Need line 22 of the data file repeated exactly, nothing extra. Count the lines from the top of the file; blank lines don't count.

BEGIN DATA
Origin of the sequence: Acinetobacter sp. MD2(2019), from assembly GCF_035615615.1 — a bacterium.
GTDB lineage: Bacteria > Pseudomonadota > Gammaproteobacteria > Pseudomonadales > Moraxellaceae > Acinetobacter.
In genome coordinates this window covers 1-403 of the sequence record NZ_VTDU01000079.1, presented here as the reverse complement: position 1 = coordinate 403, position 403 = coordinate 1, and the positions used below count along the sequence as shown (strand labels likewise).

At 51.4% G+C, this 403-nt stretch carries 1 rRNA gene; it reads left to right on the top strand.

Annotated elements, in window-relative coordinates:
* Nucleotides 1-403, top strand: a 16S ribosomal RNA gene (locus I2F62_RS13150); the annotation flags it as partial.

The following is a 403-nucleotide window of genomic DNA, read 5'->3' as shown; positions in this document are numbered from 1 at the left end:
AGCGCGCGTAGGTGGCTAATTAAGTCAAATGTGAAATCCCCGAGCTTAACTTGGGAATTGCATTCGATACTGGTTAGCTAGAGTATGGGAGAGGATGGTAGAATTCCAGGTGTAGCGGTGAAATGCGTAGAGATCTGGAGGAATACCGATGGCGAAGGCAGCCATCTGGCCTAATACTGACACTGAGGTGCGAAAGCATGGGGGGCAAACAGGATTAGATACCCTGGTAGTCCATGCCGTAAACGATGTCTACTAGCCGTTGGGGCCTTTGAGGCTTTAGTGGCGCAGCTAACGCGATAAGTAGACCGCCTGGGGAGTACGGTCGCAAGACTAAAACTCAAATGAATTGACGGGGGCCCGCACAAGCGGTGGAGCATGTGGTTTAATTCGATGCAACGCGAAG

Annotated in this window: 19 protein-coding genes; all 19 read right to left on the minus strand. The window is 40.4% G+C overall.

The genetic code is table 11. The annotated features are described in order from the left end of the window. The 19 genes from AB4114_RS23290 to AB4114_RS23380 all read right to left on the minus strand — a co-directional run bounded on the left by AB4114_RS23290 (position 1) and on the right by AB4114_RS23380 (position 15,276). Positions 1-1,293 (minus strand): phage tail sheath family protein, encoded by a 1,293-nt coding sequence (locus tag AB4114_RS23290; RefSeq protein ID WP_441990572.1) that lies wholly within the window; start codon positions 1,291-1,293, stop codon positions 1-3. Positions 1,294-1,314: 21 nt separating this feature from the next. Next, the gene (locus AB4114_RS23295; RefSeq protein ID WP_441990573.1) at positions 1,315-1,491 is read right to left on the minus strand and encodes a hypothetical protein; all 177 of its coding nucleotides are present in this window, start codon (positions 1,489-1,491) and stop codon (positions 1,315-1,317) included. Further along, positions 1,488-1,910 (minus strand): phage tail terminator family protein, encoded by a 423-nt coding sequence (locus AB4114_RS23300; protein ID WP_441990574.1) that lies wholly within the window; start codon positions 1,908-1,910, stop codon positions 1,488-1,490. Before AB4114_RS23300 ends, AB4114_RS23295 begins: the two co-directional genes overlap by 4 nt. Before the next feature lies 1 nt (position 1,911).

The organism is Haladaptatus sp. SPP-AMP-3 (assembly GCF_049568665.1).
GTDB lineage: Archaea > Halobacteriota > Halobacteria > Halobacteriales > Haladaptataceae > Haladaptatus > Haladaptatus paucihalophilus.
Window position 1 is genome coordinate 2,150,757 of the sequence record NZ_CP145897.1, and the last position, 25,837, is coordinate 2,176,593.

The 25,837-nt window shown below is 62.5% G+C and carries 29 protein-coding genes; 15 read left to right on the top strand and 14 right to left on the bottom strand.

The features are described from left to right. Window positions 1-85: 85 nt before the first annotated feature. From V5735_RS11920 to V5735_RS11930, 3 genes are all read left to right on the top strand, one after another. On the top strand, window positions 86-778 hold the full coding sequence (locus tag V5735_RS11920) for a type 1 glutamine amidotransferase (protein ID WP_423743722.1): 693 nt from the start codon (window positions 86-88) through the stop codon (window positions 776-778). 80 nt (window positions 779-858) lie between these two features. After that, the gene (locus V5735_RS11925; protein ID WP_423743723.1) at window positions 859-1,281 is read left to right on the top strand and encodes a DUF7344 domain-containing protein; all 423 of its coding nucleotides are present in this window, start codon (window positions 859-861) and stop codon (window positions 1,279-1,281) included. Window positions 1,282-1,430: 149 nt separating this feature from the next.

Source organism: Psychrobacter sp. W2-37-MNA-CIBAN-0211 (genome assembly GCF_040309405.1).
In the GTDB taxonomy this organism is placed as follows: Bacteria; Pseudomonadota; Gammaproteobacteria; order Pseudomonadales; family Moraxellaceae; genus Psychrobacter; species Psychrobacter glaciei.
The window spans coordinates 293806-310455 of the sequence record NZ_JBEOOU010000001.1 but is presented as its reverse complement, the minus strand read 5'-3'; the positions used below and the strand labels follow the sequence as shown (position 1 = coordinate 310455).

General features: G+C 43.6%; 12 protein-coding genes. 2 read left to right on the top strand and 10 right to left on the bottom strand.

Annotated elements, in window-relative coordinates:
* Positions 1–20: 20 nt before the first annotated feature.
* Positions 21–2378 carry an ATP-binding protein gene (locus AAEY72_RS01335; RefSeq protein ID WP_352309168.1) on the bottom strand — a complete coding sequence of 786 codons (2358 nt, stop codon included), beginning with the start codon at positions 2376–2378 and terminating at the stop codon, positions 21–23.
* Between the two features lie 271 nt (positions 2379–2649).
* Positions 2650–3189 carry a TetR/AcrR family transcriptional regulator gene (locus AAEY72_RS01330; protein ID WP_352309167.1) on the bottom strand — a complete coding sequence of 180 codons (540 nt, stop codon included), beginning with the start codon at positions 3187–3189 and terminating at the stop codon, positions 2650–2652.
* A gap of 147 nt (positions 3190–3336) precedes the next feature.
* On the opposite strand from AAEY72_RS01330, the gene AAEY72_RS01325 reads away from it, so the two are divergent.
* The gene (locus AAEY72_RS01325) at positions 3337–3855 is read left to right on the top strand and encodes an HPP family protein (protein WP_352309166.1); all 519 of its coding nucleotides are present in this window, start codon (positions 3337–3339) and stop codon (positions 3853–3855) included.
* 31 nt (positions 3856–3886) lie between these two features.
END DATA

* Positions 21–2378 carry an ATP-binding protein gene (locus AAEY72_RS01335; RefSeq protein ID WP_352309168.1) on the bottom strand — a complete coding sequence of 786 codons (2358 nt, stop codon included), beginning with the start codon at positions 2376–2378 and terminating at the stop codon, positions 21–23.